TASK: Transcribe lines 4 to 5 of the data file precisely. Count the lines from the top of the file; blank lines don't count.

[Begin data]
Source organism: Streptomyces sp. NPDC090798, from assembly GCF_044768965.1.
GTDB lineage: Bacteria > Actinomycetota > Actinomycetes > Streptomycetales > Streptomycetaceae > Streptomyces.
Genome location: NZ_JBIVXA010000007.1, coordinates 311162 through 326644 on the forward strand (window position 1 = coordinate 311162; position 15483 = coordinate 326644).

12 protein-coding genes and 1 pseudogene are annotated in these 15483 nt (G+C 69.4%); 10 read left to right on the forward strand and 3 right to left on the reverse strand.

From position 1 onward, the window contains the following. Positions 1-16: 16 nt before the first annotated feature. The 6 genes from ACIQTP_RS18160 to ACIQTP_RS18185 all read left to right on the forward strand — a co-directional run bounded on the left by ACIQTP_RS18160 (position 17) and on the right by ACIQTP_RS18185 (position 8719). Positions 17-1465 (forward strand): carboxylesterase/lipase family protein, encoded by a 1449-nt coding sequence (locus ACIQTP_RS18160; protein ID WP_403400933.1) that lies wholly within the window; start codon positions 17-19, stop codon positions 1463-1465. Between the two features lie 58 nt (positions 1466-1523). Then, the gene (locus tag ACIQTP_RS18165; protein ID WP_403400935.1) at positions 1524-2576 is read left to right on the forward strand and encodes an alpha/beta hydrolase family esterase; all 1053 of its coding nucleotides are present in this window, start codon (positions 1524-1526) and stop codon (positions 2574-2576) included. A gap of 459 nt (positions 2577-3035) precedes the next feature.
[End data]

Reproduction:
12 protein-coding genes and 1 pseudogene are annotated in these 15483 nt (G+C 69.4%); 10 read left to right on the forward strand and 3 right to left on the reverse strand.

From position 1 onward, the window contains the following. Positions 1-16: 16 nt before the first annotated feature. The 6 genes from ACIQTP_RS18160 to ACIQTP_RS18185 all read left to right on the forward strand — a co-directional run bounded on the left by ACIQTP_RS18160 (position 17) and on the right by ACIQTP_RS18185 (position 8719). Positions 17-1465 (forward strand): carboxylesterase/lipase family protein, encoded by a 1449-nt coding sequence (locus ACIQTP_RS18160; protein ID WP_403400933.1) that lies wholly within the window; start codon positions 17-19, stop codon positions 1463-1465. Between the two features lie 58 nt (positions 1466-1523). Then, the gene (locus tag ACIQTP_RS18165; protein ID WP_403400935.1) at positions 1524-2576 is read left to right on the forward strand and encodes an alpha/beta hydrolase family esterase; all 1053 of its coding nucleotides are present in this window, start codon (positions 1524-1526) and stop codon (positions 2574-2576) included. A gap of 459 nt (positions 2577-3035) precedes the next feature.